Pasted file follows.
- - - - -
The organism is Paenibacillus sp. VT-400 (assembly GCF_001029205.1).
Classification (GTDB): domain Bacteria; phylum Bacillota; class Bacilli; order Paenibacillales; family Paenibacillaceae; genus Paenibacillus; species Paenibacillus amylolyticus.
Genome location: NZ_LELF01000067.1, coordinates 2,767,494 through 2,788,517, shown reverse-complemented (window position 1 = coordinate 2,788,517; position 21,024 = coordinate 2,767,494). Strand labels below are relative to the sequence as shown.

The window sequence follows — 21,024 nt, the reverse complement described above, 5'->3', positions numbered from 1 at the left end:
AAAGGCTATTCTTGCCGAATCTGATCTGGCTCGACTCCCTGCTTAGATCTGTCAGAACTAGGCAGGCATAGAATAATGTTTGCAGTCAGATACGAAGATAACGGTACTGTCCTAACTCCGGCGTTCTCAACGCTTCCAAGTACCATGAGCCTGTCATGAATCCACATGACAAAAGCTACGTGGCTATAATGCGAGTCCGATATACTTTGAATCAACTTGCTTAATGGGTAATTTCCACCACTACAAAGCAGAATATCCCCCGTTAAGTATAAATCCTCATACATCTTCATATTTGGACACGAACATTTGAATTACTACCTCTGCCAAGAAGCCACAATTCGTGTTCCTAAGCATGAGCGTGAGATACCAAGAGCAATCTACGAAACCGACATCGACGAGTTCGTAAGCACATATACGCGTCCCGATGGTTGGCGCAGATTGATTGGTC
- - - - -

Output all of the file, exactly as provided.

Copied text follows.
The organism is Paenibacillus sp. VT-400 (assembly GCF_001029205.1).
Classification (GTDB): domain Bacteria; phylum Bacillota; class Bacilli; order Paenibacillales; family Paenibacillaceae; genus Paenibacillus; species Paenibacillus amylolyticus.
Genome location: NZ_LELF01000067.1, coordinates 2,767,494 through 2,788,517, shown reverse-complemented (window position 1 = coordinate 2,788,517; position 21,024 = coordinate 2,767,494). Strand labels below are relative to the sequence as shown.

The window sequence follows — 21,024 nt, the reverse complement described above, 5'->3', positions numbered from 1 at the left end:
AAAGGCTATTCTTGCCGAATCTGATCTGGCTCGACTCCCTGCTTAGATCTGTCAGAACTAGGCAGGCATAGAATAATGTTTGCAGTCAGATACGAAGATAACGGTACTGTCCTAACTCCGGCGTTCTCAACGCTTCCAAGTACCATGAGCCTGTCATGAATCCACATGACAAAAGCTACGTGGCTATAATGCGAGTCCGATATACTTTGAATCAACTTGCTTAATGGGTAATTTCCACCACTACAAAGCAGAATATCCCCCGTTAAGTATAAATCCTCATACATCTTCATATTTGGACACGAACATTTGAATTACTACCTCTGCCAAGAAGCCACAATTCGTGTTCCTAAGCATGAGCGTGAGATACCAAGAGCAATCTACGAAACCGACATCGACGAGTTCGTAAGCACATATACGCGTCCCGATGGTTGGCGCAGATTGATTGGTC